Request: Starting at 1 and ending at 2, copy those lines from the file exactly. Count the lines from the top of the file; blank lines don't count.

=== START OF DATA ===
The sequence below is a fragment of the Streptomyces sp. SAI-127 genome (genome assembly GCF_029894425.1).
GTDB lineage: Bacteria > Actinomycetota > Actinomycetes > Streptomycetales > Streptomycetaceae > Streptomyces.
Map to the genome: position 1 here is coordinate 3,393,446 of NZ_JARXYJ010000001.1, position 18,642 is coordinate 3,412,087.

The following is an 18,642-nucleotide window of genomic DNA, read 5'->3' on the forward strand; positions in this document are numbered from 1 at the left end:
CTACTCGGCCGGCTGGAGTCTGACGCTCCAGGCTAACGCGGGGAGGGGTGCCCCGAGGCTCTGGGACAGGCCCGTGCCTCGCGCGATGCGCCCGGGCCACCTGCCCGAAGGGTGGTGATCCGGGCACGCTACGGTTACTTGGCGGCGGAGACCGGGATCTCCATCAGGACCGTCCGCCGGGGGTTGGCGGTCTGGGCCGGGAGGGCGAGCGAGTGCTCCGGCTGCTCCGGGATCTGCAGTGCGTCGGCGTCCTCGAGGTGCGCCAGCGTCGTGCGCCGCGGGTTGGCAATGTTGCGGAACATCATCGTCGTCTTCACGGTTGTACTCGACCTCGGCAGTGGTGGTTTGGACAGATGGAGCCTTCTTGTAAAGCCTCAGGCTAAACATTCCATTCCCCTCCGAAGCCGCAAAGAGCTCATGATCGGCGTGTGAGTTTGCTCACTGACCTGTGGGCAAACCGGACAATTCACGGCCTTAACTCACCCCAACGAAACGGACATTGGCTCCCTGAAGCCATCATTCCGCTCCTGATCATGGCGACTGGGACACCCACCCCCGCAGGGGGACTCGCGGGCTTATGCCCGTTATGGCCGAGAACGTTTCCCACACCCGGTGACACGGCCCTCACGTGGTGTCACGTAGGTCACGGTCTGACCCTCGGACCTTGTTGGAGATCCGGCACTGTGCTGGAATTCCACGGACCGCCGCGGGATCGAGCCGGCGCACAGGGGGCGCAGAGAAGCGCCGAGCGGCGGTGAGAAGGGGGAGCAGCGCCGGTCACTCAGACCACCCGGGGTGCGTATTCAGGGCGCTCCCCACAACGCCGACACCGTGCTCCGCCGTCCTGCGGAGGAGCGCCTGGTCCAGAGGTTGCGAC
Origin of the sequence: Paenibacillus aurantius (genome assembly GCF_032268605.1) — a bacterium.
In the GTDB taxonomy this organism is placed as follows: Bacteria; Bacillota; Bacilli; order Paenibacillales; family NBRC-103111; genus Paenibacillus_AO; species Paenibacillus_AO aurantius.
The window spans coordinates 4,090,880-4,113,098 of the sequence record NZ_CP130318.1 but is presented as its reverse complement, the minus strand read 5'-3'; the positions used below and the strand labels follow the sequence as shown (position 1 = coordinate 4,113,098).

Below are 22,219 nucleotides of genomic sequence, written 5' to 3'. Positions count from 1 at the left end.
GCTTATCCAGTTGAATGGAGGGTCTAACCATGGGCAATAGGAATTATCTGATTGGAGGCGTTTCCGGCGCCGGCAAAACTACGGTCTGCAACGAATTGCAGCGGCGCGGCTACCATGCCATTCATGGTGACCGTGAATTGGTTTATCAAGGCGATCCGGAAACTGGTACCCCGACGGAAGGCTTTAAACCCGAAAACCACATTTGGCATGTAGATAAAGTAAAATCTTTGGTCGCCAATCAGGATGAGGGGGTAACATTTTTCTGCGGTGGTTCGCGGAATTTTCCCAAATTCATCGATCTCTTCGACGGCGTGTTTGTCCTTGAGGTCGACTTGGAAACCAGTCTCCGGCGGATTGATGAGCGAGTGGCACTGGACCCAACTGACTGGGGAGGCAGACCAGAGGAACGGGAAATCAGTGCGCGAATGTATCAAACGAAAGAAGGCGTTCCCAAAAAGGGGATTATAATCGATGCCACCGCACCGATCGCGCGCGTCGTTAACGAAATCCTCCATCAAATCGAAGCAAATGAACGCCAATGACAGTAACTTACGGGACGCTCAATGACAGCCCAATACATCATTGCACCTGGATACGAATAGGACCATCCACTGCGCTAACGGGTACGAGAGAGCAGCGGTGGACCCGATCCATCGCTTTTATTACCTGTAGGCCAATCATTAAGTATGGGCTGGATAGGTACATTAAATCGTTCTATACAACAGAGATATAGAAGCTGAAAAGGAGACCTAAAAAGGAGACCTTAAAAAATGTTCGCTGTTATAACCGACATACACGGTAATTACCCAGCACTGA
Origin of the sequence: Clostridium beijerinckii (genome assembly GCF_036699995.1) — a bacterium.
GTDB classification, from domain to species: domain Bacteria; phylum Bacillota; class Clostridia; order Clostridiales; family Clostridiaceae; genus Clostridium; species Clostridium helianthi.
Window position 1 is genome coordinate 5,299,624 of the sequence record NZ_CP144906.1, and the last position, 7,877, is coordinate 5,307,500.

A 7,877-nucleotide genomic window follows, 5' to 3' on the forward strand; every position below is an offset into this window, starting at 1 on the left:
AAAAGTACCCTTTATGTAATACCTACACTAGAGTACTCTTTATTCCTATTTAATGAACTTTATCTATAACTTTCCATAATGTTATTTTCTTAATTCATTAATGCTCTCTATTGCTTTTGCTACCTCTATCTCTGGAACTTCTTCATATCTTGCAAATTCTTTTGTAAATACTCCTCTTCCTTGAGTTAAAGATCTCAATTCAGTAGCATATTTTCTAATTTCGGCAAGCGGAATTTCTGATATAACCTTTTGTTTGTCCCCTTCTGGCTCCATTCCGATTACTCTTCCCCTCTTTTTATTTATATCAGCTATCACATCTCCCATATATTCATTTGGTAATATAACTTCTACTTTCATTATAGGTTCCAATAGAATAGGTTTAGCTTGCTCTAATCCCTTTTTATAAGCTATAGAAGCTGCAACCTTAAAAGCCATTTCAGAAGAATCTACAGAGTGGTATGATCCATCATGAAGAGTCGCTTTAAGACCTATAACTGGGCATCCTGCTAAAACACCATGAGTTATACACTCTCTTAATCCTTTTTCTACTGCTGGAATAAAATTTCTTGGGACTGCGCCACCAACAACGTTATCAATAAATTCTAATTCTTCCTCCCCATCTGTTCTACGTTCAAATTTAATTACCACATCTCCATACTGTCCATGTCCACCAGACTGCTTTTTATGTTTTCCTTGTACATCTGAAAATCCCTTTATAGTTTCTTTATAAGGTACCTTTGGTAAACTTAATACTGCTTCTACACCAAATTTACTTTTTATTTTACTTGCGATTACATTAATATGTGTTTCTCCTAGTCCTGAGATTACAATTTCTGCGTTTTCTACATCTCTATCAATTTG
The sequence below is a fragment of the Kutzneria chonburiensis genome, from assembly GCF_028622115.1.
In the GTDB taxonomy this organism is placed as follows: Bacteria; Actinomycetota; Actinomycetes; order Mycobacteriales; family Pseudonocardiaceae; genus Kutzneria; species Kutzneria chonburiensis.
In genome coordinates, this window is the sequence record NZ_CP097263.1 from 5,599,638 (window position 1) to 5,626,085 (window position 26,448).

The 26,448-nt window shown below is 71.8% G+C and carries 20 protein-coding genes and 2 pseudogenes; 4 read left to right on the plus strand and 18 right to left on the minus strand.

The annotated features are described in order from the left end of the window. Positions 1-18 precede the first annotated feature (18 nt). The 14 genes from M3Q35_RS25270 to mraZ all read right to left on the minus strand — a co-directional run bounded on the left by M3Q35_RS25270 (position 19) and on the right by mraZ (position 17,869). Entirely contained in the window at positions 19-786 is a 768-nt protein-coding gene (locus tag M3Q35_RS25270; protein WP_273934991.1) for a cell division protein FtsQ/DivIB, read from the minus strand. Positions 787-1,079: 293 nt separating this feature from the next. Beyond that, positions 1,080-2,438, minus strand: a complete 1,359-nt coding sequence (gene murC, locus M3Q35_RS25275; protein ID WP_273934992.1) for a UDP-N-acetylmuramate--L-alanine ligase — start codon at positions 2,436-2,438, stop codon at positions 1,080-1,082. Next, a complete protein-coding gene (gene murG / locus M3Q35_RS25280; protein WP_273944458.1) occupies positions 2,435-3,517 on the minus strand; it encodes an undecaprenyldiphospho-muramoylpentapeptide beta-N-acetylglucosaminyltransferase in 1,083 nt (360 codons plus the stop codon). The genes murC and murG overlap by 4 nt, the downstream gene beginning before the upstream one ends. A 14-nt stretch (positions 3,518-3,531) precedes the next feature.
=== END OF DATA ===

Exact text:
The sequence below is a fragment of the Streptomyces sp. SAI-127 genome (genome assembly GCF_029894425.1).
GTDB lineage: Bacteria > Actinomycetota > Actinomycetes > Streptomycetales > Streptomycetaceae > Streptomyces.